Salman Khan’s ‘Tubelight’ Is Visually Stunning and a Gloriously Feel-Good Tear-Jerker

Tubelight is a film about the power of belief, the power of love over war and the beauty in naivety all through the metaphorical lens of a flickering tubelight. It is directed by Kabir Khan (Bajrangi Bhaijaan) starring real life and on-screen brothers Salman Khan as Laxman and Sohail Khan as Bharat. Om Puri appears in one of his final roles on-screen as Banne Chacha, who guides Laxman through his separation anxiety.

Tubelight is a touching family drama that tells the story of brotherly love in the face of separation and how a small town deals with the anguish of war. However, it is Laxman’s naivety and growing belief in himself to bring his brother back home, despite the realities, which really guides us through the narrative. It is set in a North Indian town called Jagatpur and it reminds us of Kabir Khan’s love of a small mountainous village that is picturesque in its visuals and near-utopian in its village life. The cold mountain-tops complement a manicured forest and grass that is greener on every side.

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Pictured: A Temple situated above the village.

Kabir Khan has a way of humanising complicated political tensions through the plight of the innocent and he has certainly mastered that art in Tubelight. In Bajrangi Bhaijaan he dealt with India-Pakistan relations with the help of a lost Pakistani girl, here he deals with India-China relations through the Sino-Indian War.

Salman departs from his macho on-screen image once again and you could argue that he is rehashing his character, Pawan, from Bajrangi Bhaijaan and to a certain extent that is true; both are idealistic in their desires and naive in their understanding of the real world. If Laxman and Bharat had a third brother, it would’ve certainly been Pawan. However there is enough nuance and ability in Salman’s acting to see a different character and that is beautifully complemented by Sohail as Bharat, an otherwise stern man who is reduced to a puddle of giggles around his brother. In fact, Bharat accommodates Laxman to his detriment and when he eventually leaves for war, Laxman is an emotional wreck.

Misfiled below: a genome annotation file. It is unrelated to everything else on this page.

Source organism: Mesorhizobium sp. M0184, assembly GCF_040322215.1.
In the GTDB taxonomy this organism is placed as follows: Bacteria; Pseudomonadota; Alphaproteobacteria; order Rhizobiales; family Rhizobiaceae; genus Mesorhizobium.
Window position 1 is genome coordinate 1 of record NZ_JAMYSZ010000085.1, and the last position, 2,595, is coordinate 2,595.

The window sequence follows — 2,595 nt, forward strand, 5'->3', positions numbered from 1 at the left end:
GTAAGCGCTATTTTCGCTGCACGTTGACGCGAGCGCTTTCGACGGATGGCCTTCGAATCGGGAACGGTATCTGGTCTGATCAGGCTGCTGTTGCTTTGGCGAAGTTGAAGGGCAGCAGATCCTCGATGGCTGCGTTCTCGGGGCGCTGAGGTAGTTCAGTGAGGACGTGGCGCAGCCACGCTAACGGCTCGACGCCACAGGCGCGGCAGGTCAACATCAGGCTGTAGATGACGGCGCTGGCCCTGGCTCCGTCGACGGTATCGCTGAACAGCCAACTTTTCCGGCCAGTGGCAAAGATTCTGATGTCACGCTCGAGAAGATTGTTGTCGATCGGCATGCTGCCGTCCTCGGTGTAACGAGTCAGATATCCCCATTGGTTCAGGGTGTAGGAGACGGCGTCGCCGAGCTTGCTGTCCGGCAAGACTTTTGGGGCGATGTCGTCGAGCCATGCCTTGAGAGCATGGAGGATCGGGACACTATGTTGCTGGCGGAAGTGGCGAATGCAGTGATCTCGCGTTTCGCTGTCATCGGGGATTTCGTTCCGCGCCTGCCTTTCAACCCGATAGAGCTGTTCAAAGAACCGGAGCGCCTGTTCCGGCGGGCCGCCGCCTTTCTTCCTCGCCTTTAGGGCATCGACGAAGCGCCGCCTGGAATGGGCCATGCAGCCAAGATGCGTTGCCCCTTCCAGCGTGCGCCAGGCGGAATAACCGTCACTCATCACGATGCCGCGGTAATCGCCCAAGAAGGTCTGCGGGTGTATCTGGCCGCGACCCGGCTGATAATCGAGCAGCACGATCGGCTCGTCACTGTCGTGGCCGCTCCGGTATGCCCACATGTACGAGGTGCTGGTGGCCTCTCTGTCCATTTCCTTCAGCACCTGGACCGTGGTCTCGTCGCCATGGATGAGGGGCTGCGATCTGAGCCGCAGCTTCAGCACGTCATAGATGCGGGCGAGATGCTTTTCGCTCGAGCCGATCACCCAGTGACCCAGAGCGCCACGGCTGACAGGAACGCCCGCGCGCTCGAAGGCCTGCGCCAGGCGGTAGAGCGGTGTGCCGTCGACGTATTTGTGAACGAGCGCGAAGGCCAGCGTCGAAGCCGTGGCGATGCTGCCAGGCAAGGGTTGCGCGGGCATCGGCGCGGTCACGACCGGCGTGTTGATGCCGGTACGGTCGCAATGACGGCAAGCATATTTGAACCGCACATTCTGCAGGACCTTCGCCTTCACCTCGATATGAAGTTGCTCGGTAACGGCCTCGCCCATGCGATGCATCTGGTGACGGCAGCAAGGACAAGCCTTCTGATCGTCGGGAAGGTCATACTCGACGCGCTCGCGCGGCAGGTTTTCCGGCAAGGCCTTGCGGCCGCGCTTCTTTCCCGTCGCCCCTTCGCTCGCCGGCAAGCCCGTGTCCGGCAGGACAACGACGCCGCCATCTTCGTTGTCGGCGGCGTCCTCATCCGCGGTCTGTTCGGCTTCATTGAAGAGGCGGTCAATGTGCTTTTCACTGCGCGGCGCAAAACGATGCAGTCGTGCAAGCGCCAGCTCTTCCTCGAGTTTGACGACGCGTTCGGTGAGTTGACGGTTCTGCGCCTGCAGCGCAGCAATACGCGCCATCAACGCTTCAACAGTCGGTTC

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Pictured: Banne Chacha consoling Laxman as his brother heads for war.

This is where the wise and comforting presence of Om Puri’s character Banne Chacha comes in; he consoles and guides Laxman through his conflicting and nescient understanding of the nature of war by introducing him to Gandhi’s teachings of having faith and his non-violent resistance to the British. He tells Laxman to befriend Guo, a young Chinese boy, rather than embrace the blind nationalism of some of his fellow villagers who hate him and his mother Liling for being of Chinese descent. There is a beautiful message of inclusion throughout the film despite the hostile backdrop, there is a real sense of hope even when Narayan is seen constantly abusing and taunting Laxman for befriending Guo, there’s a sense that Narayan’s efforts are doomed to fail.

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Pictured: Guo with Laxman bonding over their shared childishness.

However, Narayan’s villainy is also a reminder of the weak narrative arc of this movie. As the sole village bully, he doesn’t really have much power, and he is barely committed to his nationalistic pride and hate for Guo and his mother, Liling. That is not to say that there aren’t physical consequences of his hatred, but there are certainly no consequences to him as a character, at the very end he seemingly redeems himself in the eyes of Laxman and the village through no real effort and the narrative suffers as a result.

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Pictured: Narayan, the thorn in Laxman’s back.

Kabir Khan has committed to isolating a few social issues such as racism and nationalism and projected them through an anti-war lens to send an inclusive message across borders however in doing so he glosses over nuances in other aspects of the story and the film feels a little monotonous in material as a result. However, the soundtrack is befitting the movie, there is a good variety of dance and soulful songs, ‘Radio’ and Main Agar’ are two stand-outs which really complement the scenes they are used in.

Shah Rukh Khan’s cameo is refreshing and befitting the role he played, a travelling magician, who assists Laxman to spread the magical wonders of faith. His character begins Laxman’s journey and at times becomes the only reason his faith in himself moves mountains, coincidentally yet quite literally.

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Pictured: The Tubelight – A meaningful metaphor for Laxman’s journey.

Tubelight is visually stunning, and a glorious feel-good tear-jerker, but that is all it is. Tubelight is Laxman’s given nickname yet its flickering is also a metaphor for his emotional intelligence, and Kabir Khan’s efforts. Whilst the impact of the movie will flicker in your mind for a few days, it will pass and soon be a distant memory that leaves no lasting impression, certainly not the impression that either the filmmakers or the audience would’ve wanted. It will forever be in limbo, a reminder of a film that just missed the mark to being great.

RATING: 3/5

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